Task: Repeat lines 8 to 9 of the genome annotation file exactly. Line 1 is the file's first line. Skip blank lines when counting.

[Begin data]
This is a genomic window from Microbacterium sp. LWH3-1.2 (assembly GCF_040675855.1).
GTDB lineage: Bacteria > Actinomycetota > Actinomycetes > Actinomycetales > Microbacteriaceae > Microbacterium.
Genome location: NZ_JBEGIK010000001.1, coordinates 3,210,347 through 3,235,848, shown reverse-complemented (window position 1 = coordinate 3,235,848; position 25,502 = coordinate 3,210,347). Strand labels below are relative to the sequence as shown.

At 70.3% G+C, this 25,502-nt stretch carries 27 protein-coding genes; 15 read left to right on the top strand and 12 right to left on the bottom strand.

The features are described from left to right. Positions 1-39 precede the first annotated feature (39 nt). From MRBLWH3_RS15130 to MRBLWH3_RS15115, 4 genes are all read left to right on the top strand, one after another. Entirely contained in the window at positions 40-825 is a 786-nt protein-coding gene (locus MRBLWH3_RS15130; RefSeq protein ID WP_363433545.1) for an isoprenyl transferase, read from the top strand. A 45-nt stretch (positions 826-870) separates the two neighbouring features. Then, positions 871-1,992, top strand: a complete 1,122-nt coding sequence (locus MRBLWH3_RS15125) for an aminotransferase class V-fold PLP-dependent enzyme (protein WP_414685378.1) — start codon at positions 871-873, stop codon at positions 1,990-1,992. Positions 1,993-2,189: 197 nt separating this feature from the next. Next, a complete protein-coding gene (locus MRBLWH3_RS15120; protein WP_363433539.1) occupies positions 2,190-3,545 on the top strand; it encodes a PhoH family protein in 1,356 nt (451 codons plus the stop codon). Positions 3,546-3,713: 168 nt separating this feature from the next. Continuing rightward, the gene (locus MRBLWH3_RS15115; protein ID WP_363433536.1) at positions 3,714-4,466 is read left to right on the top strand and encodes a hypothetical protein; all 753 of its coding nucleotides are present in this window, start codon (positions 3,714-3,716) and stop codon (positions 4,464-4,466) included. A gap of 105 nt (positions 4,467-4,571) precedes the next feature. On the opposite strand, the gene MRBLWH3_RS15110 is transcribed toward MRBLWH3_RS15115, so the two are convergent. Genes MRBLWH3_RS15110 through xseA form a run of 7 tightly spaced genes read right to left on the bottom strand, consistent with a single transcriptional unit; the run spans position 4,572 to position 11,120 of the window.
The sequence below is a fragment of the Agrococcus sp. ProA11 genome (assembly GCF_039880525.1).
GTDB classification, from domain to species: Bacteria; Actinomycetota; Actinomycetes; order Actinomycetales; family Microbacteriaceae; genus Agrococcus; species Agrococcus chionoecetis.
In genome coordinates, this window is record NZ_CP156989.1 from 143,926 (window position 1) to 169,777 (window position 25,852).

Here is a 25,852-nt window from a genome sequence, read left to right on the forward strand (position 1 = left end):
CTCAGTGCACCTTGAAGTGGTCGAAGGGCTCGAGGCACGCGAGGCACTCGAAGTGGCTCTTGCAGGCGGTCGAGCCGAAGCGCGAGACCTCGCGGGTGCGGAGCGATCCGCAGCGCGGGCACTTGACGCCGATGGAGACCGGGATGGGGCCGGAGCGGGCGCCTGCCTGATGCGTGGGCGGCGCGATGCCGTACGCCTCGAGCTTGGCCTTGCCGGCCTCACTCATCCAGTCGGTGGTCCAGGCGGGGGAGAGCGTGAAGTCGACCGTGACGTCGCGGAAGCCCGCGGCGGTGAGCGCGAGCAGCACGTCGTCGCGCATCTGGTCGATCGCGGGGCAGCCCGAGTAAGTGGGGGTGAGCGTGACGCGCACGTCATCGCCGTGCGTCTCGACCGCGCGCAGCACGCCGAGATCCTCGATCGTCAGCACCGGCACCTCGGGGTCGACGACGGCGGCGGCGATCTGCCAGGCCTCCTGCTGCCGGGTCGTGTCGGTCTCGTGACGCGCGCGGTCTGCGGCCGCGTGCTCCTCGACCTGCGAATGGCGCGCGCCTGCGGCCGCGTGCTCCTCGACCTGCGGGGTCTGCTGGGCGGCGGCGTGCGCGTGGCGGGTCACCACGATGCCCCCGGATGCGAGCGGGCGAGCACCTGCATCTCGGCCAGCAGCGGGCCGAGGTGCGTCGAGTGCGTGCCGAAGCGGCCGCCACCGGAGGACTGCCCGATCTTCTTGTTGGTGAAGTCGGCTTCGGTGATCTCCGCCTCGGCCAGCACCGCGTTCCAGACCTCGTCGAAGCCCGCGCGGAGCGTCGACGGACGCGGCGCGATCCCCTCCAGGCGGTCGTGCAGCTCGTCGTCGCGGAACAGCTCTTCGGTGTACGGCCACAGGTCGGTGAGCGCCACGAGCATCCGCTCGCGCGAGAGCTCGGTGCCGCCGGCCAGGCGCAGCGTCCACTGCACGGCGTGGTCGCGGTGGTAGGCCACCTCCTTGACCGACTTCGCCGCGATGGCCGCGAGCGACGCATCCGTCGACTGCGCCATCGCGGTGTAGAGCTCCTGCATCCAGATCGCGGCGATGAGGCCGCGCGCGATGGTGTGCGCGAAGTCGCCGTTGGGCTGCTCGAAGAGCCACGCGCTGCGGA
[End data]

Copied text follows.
In genome coordinates, this window is record NZ_CP156989.1 from 143,926 (window position 1) to 169,777 (window position 25,852).

Here is a 25,852-nt window from a genome sequence, read left to right on the forward strand (position 1 = left end):